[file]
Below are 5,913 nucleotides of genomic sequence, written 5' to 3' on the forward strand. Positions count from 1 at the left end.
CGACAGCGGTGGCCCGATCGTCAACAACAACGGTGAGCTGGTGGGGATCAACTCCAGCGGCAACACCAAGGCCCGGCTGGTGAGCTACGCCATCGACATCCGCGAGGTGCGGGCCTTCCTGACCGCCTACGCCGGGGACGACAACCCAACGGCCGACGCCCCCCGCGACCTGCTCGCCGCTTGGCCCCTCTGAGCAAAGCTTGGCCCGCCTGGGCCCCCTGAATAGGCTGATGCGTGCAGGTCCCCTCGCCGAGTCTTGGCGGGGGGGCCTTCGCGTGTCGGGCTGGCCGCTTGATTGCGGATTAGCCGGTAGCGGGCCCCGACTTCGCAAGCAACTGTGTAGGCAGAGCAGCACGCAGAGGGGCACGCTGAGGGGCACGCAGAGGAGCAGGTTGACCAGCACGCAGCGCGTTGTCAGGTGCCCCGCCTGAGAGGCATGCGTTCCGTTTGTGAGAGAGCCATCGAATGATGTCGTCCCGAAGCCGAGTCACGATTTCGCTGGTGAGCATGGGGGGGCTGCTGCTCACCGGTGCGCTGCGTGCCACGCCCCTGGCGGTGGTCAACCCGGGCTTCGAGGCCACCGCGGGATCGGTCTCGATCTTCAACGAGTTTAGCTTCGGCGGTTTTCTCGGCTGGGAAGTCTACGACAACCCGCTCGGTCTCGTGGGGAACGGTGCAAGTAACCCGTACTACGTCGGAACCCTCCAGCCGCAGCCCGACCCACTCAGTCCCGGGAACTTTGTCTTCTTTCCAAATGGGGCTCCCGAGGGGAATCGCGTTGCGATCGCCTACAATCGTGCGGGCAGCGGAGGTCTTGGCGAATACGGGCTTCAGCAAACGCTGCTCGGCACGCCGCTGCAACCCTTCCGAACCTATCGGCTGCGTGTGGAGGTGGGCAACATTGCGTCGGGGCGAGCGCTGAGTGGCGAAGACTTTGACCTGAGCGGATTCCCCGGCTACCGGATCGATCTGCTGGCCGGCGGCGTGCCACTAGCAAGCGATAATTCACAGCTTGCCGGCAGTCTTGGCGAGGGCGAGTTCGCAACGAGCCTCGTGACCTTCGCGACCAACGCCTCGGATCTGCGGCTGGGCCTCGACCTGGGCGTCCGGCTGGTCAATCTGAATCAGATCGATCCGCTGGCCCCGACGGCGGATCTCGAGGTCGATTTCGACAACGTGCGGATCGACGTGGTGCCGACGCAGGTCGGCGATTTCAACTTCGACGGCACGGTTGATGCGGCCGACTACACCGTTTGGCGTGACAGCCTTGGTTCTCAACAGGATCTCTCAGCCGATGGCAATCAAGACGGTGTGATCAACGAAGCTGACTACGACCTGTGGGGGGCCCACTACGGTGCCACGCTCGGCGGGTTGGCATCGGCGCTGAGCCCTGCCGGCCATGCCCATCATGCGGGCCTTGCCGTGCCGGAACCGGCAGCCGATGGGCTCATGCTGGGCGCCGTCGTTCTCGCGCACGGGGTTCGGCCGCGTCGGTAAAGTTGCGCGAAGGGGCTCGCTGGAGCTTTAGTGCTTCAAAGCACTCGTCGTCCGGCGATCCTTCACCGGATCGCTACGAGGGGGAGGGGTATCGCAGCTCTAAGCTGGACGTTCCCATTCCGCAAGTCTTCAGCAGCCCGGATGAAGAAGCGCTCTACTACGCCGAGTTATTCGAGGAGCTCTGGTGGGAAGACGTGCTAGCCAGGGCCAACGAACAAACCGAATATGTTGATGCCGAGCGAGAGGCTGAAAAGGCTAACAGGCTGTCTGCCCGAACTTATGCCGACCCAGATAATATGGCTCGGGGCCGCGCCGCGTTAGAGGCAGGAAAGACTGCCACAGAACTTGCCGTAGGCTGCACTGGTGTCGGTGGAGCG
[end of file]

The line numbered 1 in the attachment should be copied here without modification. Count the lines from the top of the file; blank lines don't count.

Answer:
Below are 5,913 nucleotides of genomic sequence, written 5' to 3' on the forward strand. Positions count from 1 at the left end.